3. You are consistently late, you over-promise and under-deliver or just barely deliver the workshop, the ritual, the initiation, the committee research time and again. When you find yourself constantly rushing without a moment to spare, you might be a member of one of the largest legal drug clubs world-wide: an adrenaline junkie. Adrenaline is just as addictive as the hardest street drugs and is easy to obtain – our bodies manufacture it in response to stress and its persistent presence further damages organs and systems. When we become addicted to adrenaline, the highs it can give us, and the lows we experience coming off of it cause us to create situations that manufacture more adrenaline in the body. If you find yourself speeding in your car, feeling like the entire world is going slower than you, doing things at the very last minute, drinking a lot of caffeine or engaging in risky behavior, you’re probably dealing with an adrenaline addiction. To find out, go here:
  4. You give too much, get very little in return, and feel pushed both by yourself or others to give beyond your limits. Leadership rarely toots its own horn unless dysfunctional and needy. Most work that Pagan community facilitators do is under-appreciated to often entirely un-appreciated, often because it is done so well. For those who have never run a coven or struggled bravely on week after week running a large, diverse community organization, the hard work that facilitators do can often seem invisible and effortless. Often the only time people speak to you about your role is to criticize. If you feel under appreciated, your choices are to lower your expectations, demand and accept no less than the support you deserve, or to move on to greener pastures. If you feel compelled to keep going when there’s nothing but fumes left in your tank, there’s something awry. Work on saying the word “no” and relieve yourself of the overburden folks try to place on you. Delegation is one of the sublime privileges of leadership – learn to use it.
  5. You’ve lost that lovin’ feelin’ and can’t muster interest in the aspects of your leadership job that you formerly enjoyed and were interested in. Are you sticking to the same boring routine day in and day out with your grove, circle or large organization? If you’re just “doing it by the book”, then step out of the box, off the page and make the position interesting for yourself again by exploring new facets. Find ways to expand your scope of learning and wisdom, and reach out to others for help.
  6. You begin to feel angry, depressed and/or sad, and may conjure up or engage in existing conflicts with others. Anger turned inward against the self manifests as depression. Public anger can often be an attempt to punish people whom we perceive as taking advantage of us. Ask yourself whom if anyone you are trying to punish, and why. Any of the situations listed above are enough to bring down the most stalwart of community pillars. Double or treble that for any combination of the above. Anger is common as you find your boundaries trodden upon, as is a sad wistfulness for the beautiful time when things were working well and you felt golden. Don’t suffer; take the appropriate steps to get out of the situation.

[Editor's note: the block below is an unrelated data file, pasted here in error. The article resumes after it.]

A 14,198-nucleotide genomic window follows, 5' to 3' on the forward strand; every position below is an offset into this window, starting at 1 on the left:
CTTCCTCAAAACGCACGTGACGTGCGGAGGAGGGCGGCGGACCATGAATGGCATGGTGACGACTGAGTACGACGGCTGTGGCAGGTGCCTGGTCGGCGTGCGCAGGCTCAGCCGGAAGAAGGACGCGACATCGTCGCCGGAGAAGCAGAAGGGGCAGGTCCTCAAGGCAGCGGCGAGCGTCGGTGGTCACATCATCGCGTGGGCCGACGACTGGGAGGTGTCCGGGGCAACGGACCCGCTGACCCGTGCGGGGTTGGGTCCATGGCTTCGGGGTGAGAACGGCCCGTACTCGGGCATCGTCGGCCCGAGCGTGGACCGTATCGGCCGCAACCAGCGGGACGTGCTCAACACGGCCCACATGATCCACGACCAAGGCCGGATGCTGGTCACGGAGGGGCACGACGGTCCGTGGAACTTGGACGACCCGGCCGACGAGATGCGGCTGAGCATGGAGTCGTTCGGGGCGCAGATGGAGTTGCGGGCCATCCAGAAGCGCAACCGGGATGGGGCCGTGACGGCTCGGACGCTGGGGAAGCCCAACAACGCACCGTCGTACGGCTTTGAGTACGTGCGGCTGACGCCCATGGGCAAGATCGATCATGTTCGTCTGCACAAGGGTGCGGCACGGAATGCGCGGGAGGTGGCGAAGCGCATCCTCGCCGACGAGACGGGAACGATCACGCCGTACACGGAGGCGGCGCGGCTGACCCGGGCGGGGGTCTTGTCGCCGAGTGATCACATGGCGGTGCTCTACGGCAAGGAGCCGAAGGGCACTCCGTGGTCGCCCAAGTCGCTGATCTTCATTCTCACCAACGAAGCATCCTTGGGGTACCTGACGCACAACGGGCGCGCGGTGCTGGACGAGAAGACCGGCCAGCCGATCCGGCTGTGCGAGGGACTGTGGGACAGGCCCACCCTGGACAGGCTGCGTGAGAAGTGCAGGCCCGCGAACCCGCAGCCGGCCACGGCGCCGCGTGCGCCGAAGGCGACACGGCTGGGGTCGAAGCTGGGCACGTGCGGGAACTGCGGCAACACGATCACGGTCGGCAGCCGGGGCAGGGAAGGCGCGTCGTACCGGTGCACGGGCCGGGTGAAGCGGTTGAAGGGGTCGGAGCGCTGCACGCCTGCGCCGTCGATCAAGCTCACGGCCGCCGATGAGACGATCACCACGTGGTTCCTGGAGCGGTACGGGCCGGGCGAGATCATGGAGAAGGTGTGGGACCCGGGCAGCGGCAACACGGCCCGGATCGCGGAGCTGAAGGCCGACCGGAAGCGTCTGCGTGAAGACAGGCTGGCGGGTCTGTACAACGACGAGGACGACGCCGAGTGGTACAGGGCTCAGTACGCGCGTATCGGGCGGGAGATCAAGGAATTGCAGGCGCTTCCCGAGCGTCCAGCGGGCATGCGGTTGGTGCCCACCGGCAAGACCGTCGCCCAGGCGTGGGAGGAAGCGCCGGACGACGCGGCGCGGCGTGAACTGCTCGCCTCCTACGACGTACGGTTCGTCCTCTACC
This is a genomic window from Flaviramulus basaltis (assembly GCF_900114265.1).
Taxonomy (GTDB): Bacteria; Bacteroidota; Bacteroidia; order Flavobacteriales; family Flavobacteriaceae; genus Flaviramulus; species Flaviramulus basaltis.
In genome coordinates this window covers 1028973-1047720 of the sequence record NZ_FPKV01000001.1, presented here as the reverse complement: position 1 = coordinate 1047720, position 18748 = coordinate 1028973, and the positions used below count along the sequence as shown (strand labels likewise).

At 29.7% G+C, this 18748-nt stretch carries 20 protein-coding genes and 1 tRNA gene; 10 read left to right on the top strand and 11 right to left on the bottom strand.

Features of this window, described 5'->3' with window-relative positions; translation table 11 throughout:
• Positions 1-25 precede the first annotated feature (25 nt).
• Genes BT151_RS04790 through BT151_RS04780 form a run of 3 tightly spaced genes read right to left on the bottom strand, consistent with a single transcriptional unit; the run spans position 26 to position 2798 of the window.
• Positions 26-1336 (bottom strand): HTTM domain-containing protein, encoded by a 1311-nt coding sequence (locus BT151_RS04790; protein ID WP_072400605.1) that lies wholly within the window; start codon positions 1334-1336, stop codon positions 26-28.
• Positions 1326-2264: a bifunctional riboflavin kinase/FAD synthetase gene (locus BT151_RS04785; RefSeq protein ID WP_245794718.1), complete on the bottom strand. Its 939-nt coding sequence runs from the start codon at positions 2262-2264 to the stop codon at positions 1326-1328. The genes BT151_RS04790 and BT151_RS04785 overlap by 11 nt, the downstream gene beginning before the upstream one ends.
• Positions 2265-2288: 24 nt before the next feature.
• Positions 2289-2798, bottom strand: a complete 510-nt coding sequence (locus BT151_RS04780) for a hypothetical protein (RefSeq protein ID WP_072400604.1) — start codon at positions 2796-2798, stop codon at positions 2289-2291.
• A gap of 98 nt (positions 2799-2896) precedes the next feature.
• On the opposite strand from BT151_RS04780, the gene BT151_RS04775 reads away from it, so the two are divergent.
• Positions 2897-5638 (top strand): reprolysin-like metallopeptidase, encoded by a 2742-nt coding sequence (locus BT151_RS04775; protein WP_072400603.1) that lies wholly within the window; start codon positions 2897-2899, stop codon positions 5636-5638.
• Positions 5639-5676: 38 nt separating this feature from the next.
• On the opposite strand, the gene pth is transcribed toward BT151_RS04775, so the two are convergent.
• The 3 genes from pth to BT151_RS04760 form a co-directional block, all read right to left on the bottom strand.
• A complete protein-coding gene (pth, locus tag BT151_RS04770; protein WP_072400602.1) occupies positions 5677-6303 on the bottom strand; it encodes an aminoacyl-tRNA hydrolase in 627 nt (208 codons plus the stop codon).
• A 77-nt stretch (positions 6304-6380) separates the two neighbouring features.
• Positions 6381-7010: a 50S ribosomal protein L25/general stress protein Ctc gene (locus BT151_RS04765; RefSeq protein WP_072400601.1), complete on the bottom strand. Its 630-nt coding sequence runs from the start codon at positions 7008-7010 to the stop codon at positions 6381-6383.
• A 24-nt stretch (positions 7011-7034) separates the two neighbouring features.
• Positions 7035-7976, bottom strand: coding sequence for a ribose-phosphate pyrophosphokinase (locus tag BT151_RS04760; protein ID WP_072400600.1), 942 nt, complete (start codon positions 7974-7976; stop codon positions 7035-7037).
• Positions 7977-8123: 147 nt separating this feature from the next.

7. The problems inherent in your job as a community leader begin to leak out into, and harm your personal life and relationships. When you find yourself yelling at your students, fighting with your partner or being rude to friends during or after thinking about a contentious situation, you are allowing it to effect you far too much. When you can’t sleep or eat for thinking about what someone said to you, or have nightmares about disasters lurking behind every ritual, you’re in burnout-land. Be mindful of what you are thinking as you interact with others and take steps to preserve your health and sanity.
  8. Large portions of your time go unaccounted for, or are whiled away staring at a wall, the television or reading the same written passage over and over, without comprehension. When the stress of your responsibilities weighs heavily upon you, your brain can “take a vacation” and lose track of time as it struggles to adjust. Anywhere from a few minutes to several hours can vanish into the ethers without your being able to recollect exactly what happened. While not a true fugue or blackout state, be very concerned if such gaps in time, or needless repetition of simple tasks manifest regularly.
  9. You have lost your connection to the Spirits and the Gods. While scared and sad, you may deny this publicly and try to hide the fact that you can no longer trance, do reliable divination, Draw Down or other facets of your spiritual practice. Faking it can become your normal mode of operation. Extreme stress can easily sever spiritual as well as emotional circuits. You know it’s bad when you’ve lost your connection to the Divine and can no longer perform as clergy – a severe, late stage symptom of burnout. This is not the time to go into hiding or denial, but to ‘fess up and step back…WAY back. You owe it to your community not to practice as clergy while in dysfunction, and you doubly owe it to yourself.